The NIH recently concluded  Daszak violated the terms of his grant while doing bat coronavirus experiments, which he denies. He condemned what he says are the NIH’s “misinterpretations” and lamented how the agency told him to stop funding the Wuhan Institute of Virology last year.

The Department of Health and Human Services defines  gain-of-function research as research “that improves the ability of a pathogen to cause disease, help define the fundamental nature of human-pathogen interactions, thereby enabling assessment of the pandemic potential of emerging infectious agents” and warns that gain-of-function studies “may entail biosafety and biosecurity risks.”

Lawrence Tabak, the NIH's principal deputy director, said in a letter to Congress last month that EcoHealth provided a five-year progress report on bat coronavirus research conducted under an NIH grant and that “in this limited experiment, laboratory mice infected with the SHC014 WIV1 bat coronavirus became sicker than those infected with the WIV1 bat coronavirus.”

“As sometimes occurs in science, this was an unexpected result of the research, as opposed to something that the researchers set out to do,” the NIH official said, adding, “EcoHealth failed to report this finding right away.”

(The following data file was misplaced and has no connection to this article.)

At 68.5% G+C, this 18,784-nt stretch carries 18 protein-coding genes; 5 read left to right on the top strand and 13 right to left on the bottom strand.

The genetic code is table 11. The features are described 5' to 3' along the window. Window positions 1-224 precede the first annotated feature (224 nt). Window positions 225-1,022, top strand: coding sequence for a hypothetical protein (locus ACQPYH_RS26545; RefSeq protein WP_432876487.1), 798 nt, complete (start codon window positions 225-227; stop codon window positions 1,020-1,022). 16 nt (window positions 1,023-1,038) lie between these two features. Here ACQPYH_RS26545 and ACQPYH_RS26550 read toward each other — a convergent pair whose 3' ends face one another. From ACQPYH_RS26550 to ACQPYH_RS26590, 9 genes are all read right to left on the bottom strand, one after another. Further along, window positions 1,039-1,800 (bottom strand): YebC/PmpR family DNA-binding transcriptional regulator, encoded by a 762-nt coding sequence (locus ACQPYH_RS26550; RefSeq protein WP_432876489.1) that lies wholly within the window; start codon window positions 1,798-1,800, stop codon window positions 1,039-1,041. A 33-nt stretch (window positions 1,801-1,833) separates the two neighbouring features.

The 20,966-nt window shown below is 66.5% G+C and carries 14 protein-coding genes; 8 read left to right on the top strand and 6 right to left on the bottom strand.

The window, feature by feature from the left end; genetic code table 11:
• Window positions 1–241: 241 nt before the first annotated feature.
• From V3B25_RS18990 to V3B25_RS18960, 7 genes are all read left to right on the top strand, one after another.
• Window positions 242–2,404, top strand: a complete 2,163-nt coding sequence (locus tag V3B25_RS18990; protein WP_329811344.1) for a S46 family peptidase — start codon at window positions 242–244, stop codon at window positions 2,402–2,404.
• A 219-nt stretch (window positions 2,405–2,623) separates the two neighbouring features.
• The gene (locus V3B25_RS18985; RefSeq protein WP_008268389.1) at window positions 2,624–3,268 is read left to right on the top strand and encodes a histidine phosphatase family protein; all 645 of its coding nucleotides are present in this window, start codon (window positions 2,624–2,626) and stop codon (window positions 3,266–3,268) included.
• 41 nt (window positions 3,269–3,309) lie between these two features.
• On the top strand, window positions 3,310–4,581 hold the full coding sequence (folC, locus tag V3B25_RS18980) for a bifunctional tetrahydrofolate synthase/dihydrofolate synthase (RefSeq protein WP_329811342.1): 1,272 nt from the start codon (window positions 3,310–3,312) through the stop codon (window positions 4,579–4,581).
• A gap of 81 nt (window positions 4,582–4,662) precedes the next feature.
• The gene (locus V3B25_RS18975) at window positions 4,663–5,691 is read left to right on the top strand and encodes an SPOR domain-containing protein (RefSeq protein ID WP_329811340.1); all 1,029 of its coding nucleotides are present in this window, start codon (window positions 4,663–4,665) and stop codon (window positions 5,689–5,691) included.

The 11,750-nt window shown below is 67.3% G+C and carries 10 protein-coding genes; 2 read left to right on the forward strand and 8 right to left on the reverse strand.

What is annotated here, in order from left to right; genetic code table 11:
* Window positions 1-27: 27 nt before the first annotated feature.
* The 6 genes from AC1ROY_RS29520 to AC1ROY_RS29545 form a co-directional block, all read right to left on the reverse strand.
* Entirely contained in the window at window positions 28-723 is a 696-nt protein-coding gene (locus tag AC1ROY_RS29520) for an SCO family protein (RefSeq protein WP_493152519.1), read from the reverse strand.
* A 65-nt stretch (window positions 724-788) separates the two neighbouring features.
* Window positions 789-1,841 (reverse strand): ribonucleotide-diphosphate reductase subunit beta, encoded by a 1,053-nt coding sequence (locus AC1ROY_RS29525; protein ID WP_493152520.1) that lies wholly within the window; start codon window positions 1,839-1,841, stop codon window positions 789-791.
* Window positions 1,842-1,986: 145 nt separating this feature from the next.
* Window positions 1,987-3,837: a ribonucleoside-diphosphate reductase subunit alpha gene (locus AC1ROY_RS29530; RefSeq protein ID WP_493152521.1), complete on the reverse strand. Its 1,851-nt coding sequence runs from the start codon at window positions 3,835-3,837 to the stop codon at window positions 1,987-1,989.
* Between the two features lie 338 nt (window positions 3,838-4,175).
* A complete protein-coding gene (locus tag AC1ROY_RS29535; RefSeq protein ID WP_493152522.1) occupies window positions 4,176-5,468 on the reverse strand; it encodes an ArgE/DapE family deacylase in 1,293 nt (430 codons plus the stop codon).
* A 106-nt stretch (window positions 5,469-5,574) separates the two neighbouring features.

Republican lawmakers and others argue this shows the NIH admitting that EcoHealth had conducted risky gain-of-function research with NIH funding. The NIH insists it has not funded gain-of-function research in Wuhan, where COVID-19 first emerged.

Paul told Fauci that “we are aware that you deleted ‘gain of function’ from the NIH website.”

“Let’s get back to the operating framework and guardrails which we operate under. And you have ignored them,” Fauci said. “The guidelines are very very clear that you have to be dealing with a pathogen that clearly is shown, and very likely to be highly transmissible and uncontrollable in humans, and to have a high degree of morbidity and mortality, and that you do experiments to enhance that, hence the word ePPP — enhanced potential pandemic pathogen.”

Paul then asked: “So, when EcoHealth Alliance took the virus SHC014 and combined it with WIV1 and caused a recombinant virus that doesn’t exist in nature and it made mice sicker — mice that had humanized cells — you’re saying that that’s not gain-of-function research?”

Fauci replied that “according to the framework and guidelines —“ before the Republican senator cut him off.